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Hello, I really love Rose's walnutty-oniony bread. I found a maple-veined cheese a few years ago and it paired amazingly well with this walnut bread! Any good cheese is great with this bread though.  This is a 69% hydration loaf using milk, with the addition of some roasted walnut oil. I like to substitute shallots for onions; I like their nice pink color and great flavor.  Regards, breadsong

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Hello, Here is an attempt at the Pear Buckwheat Bread from Advanced Bread and Pastry by Mr. Michel Suas.
What a wonderful book!!!!
The shaping instructions for this bread can be found here (thank you Susan!):

This recipe requires dried pears. I tried drying diced pears in the oven and it worked out OK; with thanks to Eric Kastel, who writes about drying apples in his book Artisan Breads at Home (I just did the same thing with the pears):
Preheat oven to 400F or 380F convection; start with twice the weight of dried fruit you require; peel, core and dice (1/2-inch) fruit; spread on baking rack and set on top of parchment lined baking sheet; bake 15 or 20 minutes (may need to move diced fruit around so it dries/browns evenly); turn oven off and let fruit dry for a bit longer (I left the fruit in for another 20 minutes or so to let it dry a bit more). I stored the fruit in the fridge until I was ready to make the bread.

I poured a couple of Tablespoons of pear liqueur over the dried pears and let the fruit absorb the liqueur before mixing the bread, and used toasted hazelnuts instead of walnuts. Here's how it turned out!:

Happy baking everyone!  This was a fun project.  I don't have a crumb shot yet, but will be cutting into one of these loaves later today & will try to take a picture then. Regards, breadsong

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Hello, I have a group of people at work I wanted to bake bread for. I wanted to make them something special - this bread seemed to fit the bill!
It was such a pretty bread, as pictured in Advanced Bread and Pastry. With thanks to Mr. Michel Suas for a wonderful, if involved, formula - there are four separate preferments and I had to create a spreadsheet in order to figure out how to scale enough ingredients for 2000g of dough.
I divided into roughly 250g pieces to create as many loaves as I wanted to give (with one extra to keep, for tasting!). 
I sliced the one that achieved the least height & was surprised but happy to find an open crumb, so I hold out hope for the others. 
The caramelized hazelnuts are fantastically, wonderfully delicious in this bread!!!
Regards, breadsong

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Hello, I made a batch of Mr. Hamelman's Oatmeal Bread to make some bread today, so I could use my new bannetons!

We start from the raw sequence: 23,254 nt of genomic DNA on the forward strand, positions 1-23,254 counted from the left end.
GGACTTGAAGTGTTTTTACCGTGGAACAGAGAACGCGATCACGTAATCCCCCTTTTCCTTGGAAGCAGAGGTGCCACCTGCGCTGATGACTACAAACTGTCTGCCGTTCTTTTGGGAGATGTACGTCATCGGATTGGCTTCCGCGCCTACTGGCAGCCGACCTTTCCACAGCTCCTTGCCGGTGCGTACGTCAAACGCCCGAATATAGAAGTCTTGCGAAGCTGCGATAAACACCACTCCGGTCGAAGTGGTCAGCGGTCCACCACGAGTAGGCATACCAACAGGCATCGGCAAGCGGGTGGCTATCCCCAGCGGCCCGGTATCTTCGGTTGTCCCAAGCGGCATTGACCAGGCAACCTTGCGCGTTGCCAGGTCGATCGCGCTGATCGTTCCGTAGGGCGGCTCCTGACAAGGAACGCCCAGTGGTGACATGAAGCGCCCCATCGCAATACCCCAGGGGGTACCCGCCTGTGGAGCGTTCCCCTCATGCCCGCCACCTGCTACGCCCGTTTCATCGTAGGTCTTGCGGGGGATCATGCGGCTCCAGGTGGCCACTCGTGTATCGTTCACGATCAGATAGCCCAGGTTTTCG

My sweet little niece is turning 6. I wanted to make a bread design to go with her 6th birthday card, to form part of her gift for her birthday party tomorrow. This is 220g dough, 5" round banneton, and a small bit of Mr. Hamelman's pate morte colored with cinnamon to make the "happy face":

This is 500g dough, 16cm square banneton (I scored along the lines created by the banneton):

I've got some pate morte left over; will try to freeze to use for future projects.
Regards, breadsong

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Hello, This formula has some rye sourdough in addition to a liquid levain.
This is the first time I've tried making a bread with rye sourdough; I'm looking forward to tasting!
These loaves really puffed up during the bake - perhaps a bit underproofed although thankfully there were no blowouts.
From breadsong


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Hello, This is my second try making Chad Robertson's Country Bread, from his book, Tartine Bread.
I am enamored to say the least! I will be coming back to this again and again - it is SO good.

I tried baking this time on six firebricks instead of on my thinner baking stone. The baking stone was heated on the top rack to provide some more radiant heat from the top.  Here are the pictures of today's bake (each loaf proofed in a oval banneton at room temperature; loaves were not retarded).
I was happy with the oven spring and crumb! Flavor is once again quite wonderful! Regards, breadsong

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Hello, I wanted to try making something different for a birthday dessert.

I made a recipe of Ciril Hitz's Basic Sweet Dough & divided in two, one half for each 'number'.
Each half was rolled out and covered with roasted hazelnut paste, then rolled up and shaped.
I extended the first roll a bit to make it longer, so it would be long enough the shape the '8'.
I used two metal rings for the '8' and an oval cake pan for the '0' to maintain shape while proofing and baking.

(My recipe to make enough hazelnut paste for this experiment: 1.5 cups roasted, skinned, ground hazelnuts,
1.5 cups sifted icing sugar, a pinch of salt, 1/2 cup softened unsalted butter, enough egg white to make the paste spreadable).

These turned out rather large! In the picture, the 'rolls' are sitting on a 12x18 pan...

A decorated birthday cake would have been prettier but it was well received anyway!
Regards, breadsong